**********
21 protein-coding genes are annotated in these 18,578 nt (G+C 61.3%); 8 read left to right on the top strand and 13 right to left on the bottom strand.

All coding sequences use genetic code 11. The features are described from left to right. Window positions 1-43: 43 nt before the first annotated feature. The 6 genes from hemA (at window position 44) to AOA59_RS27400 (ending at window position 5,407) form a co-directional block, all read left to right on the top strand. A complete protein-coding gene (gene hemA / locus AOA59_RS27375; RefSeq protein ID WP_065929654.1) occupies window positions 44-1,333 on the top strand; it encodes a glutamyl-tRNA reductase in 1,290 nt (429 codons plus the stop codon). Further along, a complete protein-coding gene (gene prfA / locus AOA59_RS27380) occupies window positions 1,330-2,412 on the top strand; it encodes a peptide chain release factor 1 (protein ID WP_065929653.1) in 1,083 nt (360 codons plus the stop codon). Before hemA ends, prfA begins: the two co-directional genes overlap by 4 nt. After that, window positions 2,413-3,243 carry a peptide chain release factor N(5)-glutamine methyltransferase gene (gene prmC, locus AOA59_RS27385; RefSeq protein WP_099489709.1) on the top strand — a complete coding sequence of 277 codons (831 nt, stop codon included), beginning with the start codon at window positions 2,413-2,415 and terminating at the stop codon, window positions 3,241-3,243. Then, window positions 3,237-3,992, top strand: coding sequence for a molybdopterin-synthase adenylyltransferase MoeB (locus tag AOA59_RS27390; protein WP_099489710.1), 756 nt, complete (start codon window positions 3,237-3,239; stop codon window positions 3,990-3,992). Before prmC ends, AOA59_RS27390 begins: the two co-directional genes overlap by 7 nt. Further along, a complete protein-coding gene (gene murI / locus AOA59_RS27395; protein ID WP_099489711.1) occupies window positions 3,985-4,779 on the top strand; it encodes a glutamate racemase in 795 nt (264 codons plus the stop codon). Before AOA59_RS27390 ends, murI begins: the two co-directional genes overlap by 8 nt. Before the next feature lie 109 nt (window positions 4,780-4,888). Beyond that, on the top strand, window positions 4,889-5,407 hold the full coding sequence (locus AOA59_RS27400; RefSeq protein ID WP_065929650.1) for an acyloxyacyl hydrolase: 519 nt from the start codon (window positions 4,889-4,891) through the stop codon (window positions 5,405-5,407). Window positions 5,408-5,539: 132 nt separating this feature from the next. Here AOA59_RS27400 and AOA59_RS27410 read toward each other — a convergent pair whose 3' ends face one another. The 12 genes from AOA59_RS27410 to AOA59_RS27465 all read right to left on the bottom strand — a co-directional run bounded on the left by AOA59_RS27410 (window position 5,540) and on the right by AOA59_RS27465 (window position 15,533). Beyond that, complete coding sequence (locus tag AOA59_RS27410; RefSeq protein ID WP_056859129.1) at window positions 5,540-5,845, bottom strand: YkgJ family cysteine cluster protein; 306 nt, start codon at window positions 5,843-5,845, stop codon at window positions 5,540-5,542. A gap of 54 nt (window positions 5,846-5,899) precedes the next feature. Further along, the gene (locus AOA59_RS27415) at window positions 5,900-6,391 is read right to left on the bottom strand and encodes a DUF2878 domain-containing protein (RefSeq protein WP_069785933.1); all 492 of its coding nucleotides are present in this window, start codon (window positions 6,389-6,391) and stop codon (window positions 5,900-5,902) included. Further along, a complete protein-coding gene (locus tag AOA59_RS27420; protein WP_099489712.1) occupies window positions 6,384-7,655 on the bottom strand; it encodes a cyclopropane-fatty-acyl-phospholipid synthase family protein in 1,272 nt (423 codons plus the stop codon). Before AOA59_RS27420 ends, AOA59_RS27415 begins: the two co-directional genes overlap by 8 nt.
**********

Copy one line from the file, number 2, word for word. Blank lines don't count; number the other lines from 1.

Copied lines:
All coding sequences use genetic code 11. The features are described from left to right. Window positions 1-43: 43 nt before the first annotated feature. The 6 genes from hemA (at window position 44) to AOA59_RS27400 (ending at window position 5,407) form a co-directional block, all read left to right on the top strand. A complete protein-coding gene (gene hemA / locus AOA59_RS27375; RefSeq protein ID WP_065929654.1) occupies window positions 44-1,333 on the top strand; it encodes a glutamyl-tRNA reductase in 1,290 nt (429 codons plus the stop codon). Further along, a complete protein-coding gene (gene prfA / locus AOA59_RS27380) occupies window positions 1,330-2,412 on the top strand; it encodes a peptide chain release factor 1 (protein ID WP_065929653.1) in 1,083 nt (360 codons plus the stop codon). Before hemA ends, prfA begins: the two co-directional genes overlap by 4 nt. After that, window positions 2,413-3,243 carry a peptide chain release factor N(5)-glutamine methyltransferase gene (gene prmC, locus AOA59_RS27385; RefSeq protein WP_099489709.1) on the top strand — a complete coding sequence of 277 codons (831 nt, stop codon included), beginning with the start codon at window positions 2,413-2,415 and terminating at the stop codon, window positions 3,241-3,243. Then, window positions 3,237-3,992, top strand: coding sequence for a molybdopterin-synthase adenylyltransferase MoeB (locus tag AOA59_RS27390; protein WP_099489710.1), 756 nt, complete (start codon window positions 3,237-3,239; stop codon window positions 3,990-3,992). Before prmC ends, AOA59_RS27390 begins: the two co-directional genes overlap by 7 nt. Further along, a complete protein-coding gene (gene murI / locus AOA59_RS27395; protein ID WP_099489711.1) occupies window positions 3,985-4,779 on the top strand; it encodes a glutamate racemase in 795 nt (264 codons plus the stop codon). Before AOA59_RS27390 ends, murI begins: the two co-directional genes overlap by 8 nt. Before the next feature lie 109 nt (window positions 4,780-4,888). Beyond that, on the top strand, window positions 4,889-5,407 hold the full coding sequence (locus AOA59_RS27400; RefSeq protein ID WP_065929650.1) for an acyloxyacyl hydrolase: 519 nt from the start codon (window positions 4,889-4,891) through the stop codon (window positions 5,405-5,407). Window positions 5,408-5,539: 132 nt separating this feature from the next. Here AOA59_RS27400 and AOA59_RS27410 read toward each other — a convergent pair whose 3' ends face one another. The 12 genes from AOA59_RS27410 to AOA59_RS27465 all read right to left on the bottom strand — a co-directional run bounded on the left by AOA59_RS27410 (window position 5,540) and on the right by AOA59_RS27465 (window position 15,533). Beyond that, complete coding sequence (locus tag AOA59_RS27410; RefSeq protein ID WP_056859129.1) at window positions 5,540-5,845, bottom strand: YkgJ family cysteine cluster protein; 306 nt, start codon at window positions 5,843-5,845, stop codon at window positions 5,540-5,542. A gap of 54 nt (window positions 5,846-5,899) precedes the next feature. Further along, the gene (locus AOA59_RS27415) at window positions 5,900-6,391 is read right to left on the bottom strand and encodes a DUF2878 domain-containing protein (RefSeq protein WP_069785933.1); all 492 of its coding nucleotides are present in this window, start codon (window positions 6,389-6,391) and stop codon (window positions 5,900-5,902) included. Further along, a complete protein-coding gene (locus tag AOA59_RS27420; protein WP_099489712.1) occupies window positions 6,384-7,655 on the bottom strand; it encodes a cyclopropane-fatty-acyl-phospholipid synthase family protein in 1,272 nt (423 codons plus the stop codon). Before AOA59_RS27420 ends, AOA59_RS27415 begins: the two co-directional genes overlap by 8 nt.